As of late 2014, the Army was refurbishing 353 Talon IV robots, with 296 going to Army engineers and 57 to the Army National Guard.[8]

See also[edit]


  1. ^ (PDF). 2008-09-16 Archived from the original (PDF) on 2008-09-16. Retrieved 2022-11-10. {{cite web}}: Missing or empty |title= (help)
  2. ^ "TALON Military Robots, EOD, SWORDS, and Hazmat Robots - Foster-Miller". Foster-Miller. Archived from the original on 2008-08-08. Retrieved 2009-09-23.
  3. ^ "C-TALON Submersible Security Robot". Retrieved 2023-03-21.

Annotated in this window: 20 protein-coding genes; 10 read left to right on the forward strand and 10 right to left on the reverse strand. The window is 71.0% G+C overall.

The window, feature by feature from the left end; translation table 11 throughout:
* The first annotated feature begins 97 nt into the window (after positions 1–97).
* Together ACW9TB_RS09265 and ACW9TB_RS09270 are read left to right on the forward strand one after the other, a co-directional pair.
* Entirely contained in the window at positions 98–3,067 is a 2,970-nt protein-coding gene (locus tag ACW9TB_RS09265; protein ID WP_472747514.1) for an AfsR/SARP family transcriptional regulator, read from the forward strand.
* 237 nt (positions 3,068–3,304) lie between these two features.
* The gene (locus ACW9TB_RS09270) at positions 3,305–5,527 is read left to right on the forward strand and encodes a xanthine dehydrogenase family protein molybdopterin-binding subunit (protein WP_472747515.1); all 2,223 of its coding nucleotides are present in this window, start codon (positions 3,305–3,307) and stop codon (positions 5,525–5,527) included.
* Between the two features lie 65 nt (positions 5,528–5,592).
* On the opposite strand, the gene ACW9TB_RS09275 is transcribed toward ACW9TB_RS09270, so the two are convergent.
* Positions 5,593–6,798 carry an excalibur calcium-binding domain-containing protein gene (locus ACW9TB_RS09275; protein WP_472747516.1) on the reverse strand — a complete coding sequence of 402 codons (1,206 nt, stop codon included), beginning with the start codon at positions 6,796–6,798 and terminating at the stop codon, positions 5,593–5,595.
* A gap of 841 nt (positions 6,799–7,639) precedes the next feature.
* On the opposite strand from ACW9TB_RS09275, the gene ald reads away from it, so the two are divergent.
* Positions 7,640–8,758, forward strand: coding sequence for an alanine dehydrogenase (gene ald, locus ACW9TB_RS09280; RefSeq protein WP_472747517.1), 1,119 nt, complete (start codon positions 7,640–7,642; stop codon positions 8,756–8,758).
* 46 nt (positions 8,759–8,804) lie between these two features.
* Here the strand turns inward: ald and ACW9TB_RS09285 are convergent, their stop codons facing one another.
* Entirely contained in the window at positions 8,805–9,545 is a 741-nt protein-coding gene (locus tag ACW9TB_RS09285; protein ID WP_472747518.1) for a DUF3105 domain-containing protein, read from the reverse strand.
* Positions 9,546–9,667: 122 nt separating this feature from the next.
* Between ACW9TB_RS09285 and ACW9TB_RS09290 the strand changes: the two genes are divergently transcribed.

4. ^ Shachtman, Noah (2007-08-02). "First Armed Robots on Patrol in Iraq (Updated) | Danger Room |". Retrieved 2009-09-23.
  5. ^ "The Inside Story of the SWORDS Armed Robot "Pullout" in Iraq: Update". Popular Mechanics. 2008-04-15.
  6. ^ Future of Armed Ground Robots in Combat Still Debated Archived 2016-02-14 at the Wayback Machine -, 15 August 2013
  7. ^ a b Army Technology - Foster-Miller - TALON Robots for Nuclear / Chemical Detection, EOD, IED, Weaponization and Reconnaissance Archived March 11, 2006, at the Wayback Machine
  8. ^ US Army Works Toward Single Ground Robot -, 15 November 2014